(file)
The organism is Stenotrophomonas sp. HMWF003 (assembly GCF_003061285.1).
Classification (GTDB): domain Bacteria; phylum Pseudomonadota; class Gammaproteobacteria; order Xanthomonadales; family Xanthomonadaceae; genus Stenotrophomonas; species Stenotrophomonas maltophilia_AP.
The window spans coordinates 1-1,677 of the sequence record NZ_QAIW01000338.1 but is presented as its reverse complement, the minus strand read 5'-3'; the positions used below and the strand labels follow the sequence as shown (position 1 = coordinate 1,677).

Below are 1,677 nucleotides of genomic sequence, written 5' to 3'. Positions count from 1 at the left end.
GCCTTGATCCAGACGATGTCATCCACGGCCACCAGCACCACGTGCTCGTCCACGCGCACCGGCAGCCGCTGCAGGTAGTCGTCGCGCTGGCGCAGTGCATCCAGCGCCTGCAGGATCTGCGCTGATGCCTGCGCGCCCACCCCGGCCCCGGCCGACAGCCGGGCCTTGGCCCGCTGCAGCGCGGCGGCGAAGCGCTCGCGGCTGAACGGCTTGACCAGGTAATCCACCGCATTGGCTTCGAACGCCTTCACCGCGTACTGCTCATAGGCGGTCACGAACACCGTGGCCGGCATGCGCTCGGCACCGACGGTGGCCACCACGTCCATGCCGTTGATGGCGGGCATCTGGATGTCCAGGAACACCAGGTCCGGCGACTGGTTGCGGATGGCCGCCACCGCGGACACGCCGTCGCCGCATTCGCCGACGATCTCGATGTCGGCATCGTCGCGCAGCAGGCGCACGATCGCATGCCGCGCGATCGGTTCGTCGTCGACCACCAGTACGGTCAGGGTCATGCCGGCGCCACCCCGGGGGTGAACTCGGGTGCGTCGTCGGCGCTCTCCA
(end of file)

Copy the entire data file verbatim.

The organism is Stenotrophomonas sp. HMWF003 (assembly GCF_003061285.1).
Classification (GTDB): domain Bacteria; phylum Pseudomonadota; class Gammaproteobacteria; order Xanthomonadales; family Xanthomonadaceae; genus Stenotrophomonas; species Stenotrophomonas maltophilia_AP.
The window spans coordinates 1-1,677 of the sequence record NZ_QAIW01000338.1 but is presented as its reverse complement, the minus strand read 5'-3'; the positions used below and the strand labels follow the sequence as shown (position 1 = coordinate 1,677).

Below are 1,677 nucleotides of genomic sequence, written 5' to 3'. Positions count from 1 at the left end.
GCCTTGATCCAGACGATGTCATCCACGGCCACCAGCACCACGTGCTCGTCCACGCGCACCGGCAGCCGCTGCAGGTAGTCGTCGCGCTGGCGCAGTGCATCCAGCGCCTGCAGGATCTGCGCTGATGCCTGCGCGCCCACCCCGGCCCCGGCCGACAGCCGGGCCTTGGCCCGCTGCAGCGCGGCGGCGAAGCGCTCGCGGCTGAACGGCTTGACCAGGTAATCCACCGCATTGGCTTCGAACGCCTTCACCGCGTACTGCTCATAGGCGGTCACGAACACCGTGGCCGGCATGCGCTCGGCACCGACGGTGGCCACCACGTCCATGCCGTTGATGGCGGGCATCTGGATGTCCAGGAACACCAGGTCCGGCGACTGGTTGCGGATGGCCGCCACCGCGGACACGCCGTCGCCGCATTCGCCGACGATCTCGATGTCGGCATCGTCGCGCAGCAGGCGCACGATCGCATGCCGCGCGATCGGTTCGTCGTCGACCACCAGTACGGTCAGGGTCATGCCGGCGCCACCCCGGGGGTGAACTCGGGTGCGTCGTCGGCGCTCTCCA